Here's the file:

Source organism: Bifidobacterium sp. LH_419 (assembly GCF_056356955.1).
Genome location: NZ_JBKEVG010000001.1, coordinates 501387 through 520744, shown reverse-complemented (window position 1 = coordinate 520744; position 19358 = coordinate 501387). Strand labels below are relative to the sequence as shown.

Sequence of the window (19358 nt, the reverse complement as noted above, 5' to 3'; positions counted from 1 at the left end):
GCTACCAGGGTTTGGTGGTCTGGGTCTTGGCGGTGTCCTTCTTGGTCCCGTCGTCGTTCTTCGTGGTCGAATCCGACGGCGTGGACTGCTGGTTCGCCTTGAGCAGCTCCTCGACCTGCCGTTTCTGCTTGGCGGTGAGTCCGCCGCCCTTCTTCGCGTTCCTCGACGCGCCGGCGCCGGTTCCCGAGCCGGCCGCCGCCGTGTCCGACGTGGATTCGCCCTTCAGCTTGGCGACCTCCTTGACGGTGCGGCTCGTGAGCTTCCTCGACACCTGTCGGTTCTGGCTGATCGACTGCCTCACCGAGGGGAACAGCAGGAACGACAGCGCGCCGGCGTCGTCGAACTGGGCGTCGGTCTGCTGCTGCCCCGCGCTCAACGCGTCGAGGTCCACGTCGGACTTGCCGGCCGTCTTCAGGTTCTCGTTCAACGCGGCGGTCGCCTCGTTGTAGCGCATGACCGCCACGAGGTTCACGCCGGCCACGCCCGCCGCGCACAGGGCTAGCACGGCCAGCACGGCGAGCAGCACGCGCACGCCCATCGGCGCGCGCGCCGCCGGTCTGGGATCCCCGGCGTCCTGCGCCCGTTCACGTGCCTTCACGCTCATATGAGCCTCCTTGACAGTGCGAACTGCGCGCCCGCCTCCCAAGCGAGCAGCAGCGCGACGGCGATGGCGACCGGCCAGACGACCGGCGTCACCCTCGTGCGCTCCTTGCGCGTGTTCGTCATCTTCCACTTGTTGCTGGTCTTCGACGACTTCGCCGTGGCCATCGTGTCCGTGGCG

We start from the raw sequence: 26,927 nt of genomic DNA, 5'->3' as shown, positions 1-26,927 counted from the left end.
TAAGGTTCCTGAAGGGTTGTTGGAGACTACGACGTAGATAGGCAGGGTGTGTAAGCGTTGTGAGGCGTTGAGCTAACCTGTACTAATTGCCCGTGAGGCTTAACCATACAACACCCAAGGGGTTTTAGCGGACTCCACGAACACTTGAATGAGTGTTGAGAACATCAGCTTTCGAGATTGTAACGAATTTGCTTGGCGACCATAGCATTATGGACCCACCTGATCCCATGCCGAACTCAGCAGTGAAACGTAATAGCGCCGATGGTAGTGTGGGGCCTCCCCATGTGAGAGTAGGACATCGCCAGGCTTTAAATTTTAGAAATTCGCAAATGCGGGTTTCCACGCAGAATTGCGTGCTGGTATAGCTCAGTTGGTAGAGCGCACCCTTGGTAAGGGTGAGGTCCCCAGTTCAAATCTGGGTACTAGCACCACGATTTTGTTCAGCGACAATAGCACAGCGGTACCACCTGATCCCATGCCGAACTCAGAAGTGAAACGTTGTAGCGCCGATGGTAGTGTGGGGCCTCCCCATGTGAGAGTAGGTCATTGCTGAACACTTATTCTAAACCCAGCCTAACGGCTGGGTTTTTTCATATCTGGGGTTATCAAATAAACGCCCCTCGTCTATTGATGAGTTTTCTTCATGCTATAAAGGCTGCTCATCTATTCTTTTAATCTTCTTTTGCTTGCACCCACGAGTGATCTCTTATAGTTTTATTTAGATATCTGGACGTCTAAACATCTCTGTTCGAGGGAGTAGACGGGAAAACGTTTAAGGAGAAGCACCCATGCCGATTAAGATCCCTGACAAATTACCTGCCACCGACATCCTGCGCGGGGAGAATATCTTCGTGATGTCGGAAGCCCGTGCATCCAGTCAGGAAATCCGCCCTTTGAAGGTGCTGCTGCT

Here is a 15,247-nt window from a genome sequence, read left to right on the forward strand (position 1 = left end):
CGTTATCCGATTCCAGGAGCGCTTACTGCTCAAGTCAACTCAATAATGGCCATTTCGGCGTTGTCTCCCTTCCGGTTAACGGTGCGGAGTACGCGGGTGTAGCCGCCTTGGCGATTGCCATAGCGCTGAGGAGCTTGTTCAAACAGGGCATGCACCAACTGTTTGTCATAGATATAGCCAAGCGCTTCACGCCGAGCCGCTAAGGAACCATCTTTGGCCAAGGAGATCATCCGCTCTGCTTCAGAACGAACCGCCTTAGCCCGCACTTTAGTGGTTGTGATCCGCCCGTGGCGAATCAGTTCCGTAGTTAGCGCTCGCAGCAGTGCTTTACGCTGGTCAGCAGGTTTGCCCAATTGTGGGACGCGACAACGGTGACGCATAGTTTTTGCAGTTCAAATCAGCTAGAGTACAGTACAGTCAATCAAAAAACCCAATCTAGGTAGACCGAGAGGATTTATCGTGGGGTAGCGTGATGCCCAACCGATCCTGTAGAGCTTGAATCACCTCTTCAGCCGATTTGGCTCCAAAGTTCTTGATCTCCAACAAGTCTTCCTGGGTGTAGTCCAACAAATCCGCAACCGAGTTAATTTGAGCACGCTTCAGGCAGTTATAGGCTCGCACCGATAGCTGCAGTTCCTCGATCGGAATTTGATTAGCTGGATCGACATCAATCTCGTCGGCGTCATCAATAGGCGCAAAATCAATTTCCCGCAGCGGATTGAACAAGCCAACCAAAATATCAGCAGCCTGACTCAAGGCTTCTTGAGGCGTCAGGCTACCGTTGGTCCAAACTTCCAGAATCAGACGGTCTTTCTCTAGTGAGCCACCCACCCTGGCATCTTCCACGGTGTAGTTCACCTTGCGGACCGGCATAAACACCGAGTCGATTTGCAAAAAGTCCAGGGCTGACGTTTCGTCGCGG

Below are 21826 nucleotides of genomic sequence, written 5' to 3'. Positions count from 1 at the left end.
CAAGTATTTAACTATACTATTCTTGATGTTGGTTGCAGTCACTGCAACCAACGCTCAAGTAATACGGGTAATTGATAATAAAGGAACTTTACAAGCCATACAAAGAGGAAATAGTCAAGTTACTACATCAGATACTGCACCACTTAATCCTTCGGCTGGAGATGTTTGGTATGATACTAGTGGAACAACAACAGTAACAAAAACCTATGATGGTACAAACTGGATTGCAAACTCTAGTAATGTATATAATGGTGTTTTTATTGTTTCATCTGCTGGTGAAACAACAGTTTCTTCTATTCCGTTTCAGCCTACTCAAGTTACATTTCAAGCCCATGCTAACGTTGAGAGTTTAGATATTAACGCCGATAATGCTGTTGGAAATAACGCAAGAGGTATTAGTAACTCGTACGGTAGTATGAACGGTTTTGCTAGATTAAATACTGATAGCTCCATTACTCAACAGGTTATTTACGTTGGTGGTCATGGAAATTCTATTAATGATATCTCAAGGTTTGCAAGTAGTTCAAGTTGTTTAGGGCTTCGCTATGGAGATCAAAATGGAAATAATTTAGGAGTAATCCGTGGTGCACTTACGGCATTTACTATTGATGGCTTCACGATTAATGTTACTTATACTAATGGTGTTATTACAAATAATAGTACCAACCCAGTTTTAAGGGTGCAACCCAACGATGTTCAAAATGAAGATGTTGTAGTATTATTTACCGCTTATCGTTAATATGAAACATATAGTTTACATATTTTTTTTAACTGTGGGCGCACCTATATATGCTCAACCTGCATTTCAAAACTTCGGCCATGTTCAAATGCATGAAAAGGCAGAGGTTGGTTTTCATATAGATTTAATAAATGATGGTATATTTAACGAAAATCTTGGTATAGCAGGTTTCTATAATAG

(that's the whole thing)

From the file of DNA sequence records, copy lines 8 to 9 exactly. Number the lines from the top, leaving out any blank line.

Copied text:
CGTTATCCGATTCCAGGAGCGCTTACTGCTCAAGTCAACTCAATAATGGCCATTTCGGCGTTGTCTCCCTTCCGGTTAACGGTGCGGAGTACGCGGGTGTAGCCGCCTTGGCGATTGCCATAGCGCTGAGGAGCTTGTTCAAACAGGGCATGCACCAACTGTTTGTCATAGATATAGCCAAGCGCTTCACGCCGAGCCGCTAAGGAACCATCTTTGGCCAAGGAGATCATCCGCTCTGCTTCAGAACGAACCGCCTTAGCCCGCACTTTAGTGGTTGTGATCCGCCCGTGGCGAATCAGTTCCGTAGTTAGCGCTCGCAGCAGTGCTTTACGCTGGTCAGCAGGTTTGCCCAATTGTGGGACGCGACAACGGTGACGCATAGTTTTTGCAGTTCAAATCAGCTAGAGTACAGTACAGTCAATCAAAAAACCCAATCTAGGTAGACCGAGAGGATTTATCGTGGGGTAGCGTGATGCCCAACCGATCCTGTAGAGCTTGAATCACCTCTTCAGCCGATTTGGCTCCAAAGTTCTTGATCTCCAACAAGTCTTCCTGGGTGTAGTCCAACAAATCCGCAACCGAGTTAATTTGAGCACGCTTCAGGCAGTTATAGGCTCGCACCGATAGCTGCAGTTCCTCGATCGGAATTTGATTAGCTGGATCGACATCAATCTCGTCGGCGTCATCAATAGGCGCAAAATCAATTTCCCGCAGCGGATTGAACAAGCCAACCAAAATATCAGCAGCCTGACTCAAGGCTTCTTGAGGCGTCAGGCTACCGTTGGTCCAAACTTCCAGAATCAGACGGTCTTTCTCTAGTGAGCCACCCACCCTGGCATCTTCCACGGTGTAGTTCACCTTGCGGACCGGCATAAACACCGAGTCGATTTGCAAAAAGTCCAGGGCTGACGTTTCGTCGCGG

Below are 21826 nucleotides of genomic sequence, written 5' to 3'. Positions count from 1 at the left end.